How Would You Act During Wartime?

Have you ever thought about how you'd act if there was a war going on around you?

In my kitchen last week, I clutched a can of store-brand sliced beets in both hands, imagining my hands were filthy and that finding a can of still-intact food of any sort was a miracle.

I wasn’t imagining my hands were dirty because I hadn’t washed them today, but dirty because I hadn’t washed them in weeks. Months. Whenever the last time they were covered in someone else’s blood, probably.

I pictured myself freezing. I recalled the opening line from City of Thieves, a book that takes place during the siege of Stalingrad. I read it many moons ago but that opening line stayed with me:

“You have never been so hungry; you have never been so cold.”

I am actually hungry in this moment in my kitchen in which I clutch the can of beets. Very hungry. But I am also warm and comfortable.

Safe.

I am not in a war. I have never been involved in a war, neither as a solider nor as a civilian.

I’m not even sick. I just haven’t been to the store in a while. This can of beets has been in my cupboard for over a year.

Gross, why did I buy those? I think every time I see them.

How lucky we are to choose our food. How lucky to not be so starving that a can of beets looks downright incredible.

Imagine not having eaten for days. Weeks, even. Not knowing when you will eat again.

Imagine then finding a can of beets. You’d eat every last one and love it. Better than the best meal you’d have ever had in your non-wartime life. Better than the best sex.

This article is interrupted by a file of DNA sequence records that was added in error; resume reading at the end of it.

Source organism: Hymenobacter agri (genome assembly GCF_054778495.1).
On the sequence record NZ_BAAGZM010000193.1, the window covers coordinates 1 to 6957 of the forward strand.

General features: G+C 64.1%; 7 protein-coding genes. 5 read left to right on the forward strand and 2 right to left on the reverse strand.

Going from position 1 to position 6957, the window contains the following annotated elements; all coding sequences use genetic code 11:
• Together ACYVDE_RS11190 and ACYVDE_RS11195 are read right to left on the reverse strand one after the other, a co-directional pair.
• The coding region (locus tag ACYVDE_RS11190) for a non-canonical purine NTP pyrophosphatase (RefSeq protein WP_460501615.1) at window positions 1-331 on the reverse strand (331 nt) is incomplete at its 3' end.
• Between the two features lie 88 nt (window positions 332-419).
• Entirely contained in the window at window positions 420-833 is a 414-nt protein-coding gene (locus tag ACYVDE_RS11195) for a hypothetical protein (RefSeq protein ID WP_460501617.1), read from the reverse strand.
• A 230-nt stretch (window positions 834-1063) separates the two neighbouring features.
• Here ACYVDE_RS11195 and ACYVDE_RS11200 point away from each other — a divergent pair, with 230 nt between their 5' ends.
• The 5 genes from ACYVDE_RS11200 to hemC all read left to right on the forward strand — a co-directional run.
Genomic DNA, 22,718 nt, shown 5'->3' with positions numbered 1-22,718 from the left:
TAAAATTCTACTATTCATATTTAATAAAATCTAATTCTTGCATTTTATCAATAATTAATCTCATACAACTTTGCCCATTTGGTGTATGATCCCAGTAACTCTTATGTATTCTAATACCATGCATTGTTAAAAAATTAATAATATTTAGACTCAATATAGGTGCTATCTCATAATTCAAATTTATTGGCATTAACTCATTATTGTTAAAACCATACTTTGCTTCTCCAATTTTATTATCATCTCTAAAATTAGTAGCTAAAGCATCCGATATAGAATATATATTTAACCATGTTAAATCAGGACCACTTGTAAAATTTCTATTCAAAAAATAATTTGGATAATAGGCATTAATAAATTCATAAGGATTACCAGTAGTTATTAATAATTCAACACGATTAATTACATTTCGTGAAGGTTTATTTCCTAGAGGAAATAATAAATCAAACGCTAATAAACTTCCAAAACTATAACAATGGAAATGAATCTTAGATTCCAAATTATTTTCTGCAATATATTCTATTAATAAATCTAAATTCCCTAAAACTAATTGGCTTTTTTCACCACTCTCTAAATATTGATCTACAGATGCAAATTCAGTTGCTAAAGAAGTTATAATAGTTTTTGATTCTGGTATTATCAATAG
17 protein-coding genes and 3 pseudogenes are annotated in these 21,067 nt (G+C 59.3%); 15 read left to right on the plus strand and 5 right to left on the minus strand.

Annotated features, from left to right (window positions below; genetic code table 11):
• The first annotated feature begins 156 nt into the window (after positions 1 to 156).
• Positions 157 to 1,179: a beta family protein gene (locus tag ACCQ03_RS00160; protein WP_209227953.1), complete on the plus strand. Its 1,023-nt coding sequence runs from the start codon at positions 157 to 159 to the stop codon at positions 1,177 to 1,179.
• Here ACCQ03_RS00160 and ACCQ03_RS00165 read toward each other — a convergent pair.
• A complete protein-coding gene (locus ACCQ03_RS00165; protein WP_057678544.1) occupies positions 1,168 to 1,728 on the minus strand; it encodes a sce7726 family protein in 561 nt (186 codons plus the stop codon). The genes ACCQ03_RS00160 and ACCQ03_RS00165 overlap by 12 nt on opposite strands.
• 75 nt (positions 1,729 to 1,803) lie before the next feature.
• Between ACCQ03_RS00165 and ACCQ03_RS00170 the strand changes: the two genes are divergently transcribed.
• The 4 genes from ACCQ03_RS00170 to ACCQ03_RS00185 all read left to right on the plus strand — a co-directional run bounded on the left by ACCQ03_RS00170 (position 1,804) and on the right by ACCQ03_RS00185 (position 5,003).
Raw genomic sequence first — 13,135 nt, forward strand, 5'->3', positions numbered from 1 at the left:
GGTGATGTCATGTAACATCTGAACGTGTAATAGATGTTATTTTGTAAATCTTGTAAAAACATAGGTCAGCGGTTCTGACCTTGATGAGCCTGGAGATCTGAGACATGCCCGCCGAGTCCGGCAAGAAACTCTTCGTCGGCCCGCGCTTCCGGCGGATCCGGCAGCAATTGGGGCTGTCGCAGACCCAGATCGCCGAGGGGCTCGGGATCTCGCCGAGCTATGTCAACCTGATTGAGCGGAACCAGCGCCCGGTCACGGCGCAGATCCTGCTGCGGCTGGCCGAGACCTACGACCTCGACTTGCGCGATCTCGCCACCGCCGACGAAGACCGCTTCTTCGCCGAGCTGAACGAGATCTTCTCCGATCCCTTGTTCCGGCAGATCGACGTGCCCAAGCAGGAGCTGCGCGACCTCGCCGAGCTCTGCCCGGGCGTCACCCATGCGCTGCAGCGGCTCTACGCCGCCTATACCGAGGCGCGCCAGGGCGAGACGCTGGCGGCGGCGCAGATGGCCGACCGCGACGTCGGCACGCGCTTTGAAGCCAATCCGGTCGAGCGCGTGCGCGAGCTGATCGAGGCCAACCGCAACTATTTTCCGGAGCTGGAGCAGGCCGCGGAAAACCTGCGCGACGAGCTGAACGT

Drain the liquid from the can before eating them? You wouldn’t dream of it. You’d drink every last drop of beet juice from that can and ask God to send you another.

I like to get inside the head of Wartime-Angus. I wonder how he’d think. How he’d handle it. How he’d laugh at the things we cared about before the war. How he’d be sad he never appreciated everything. How he’d shutter thinking of all the waste.

My girlfriend recently cooked carrots without peeling them, like she does. I recoiled at first at the thought of not peeling the outer layer off like I always had. But Wartime-Angus wouldn’t dream of peeling those carrots. He’d eat the peel. He’d probably eat the stem also. And your hand if you didn’t take it away fast enough.

I ended up eating the entire can of beets that same day. I enjoyed them a lot more than I normally would have.

Our desires are so relative.

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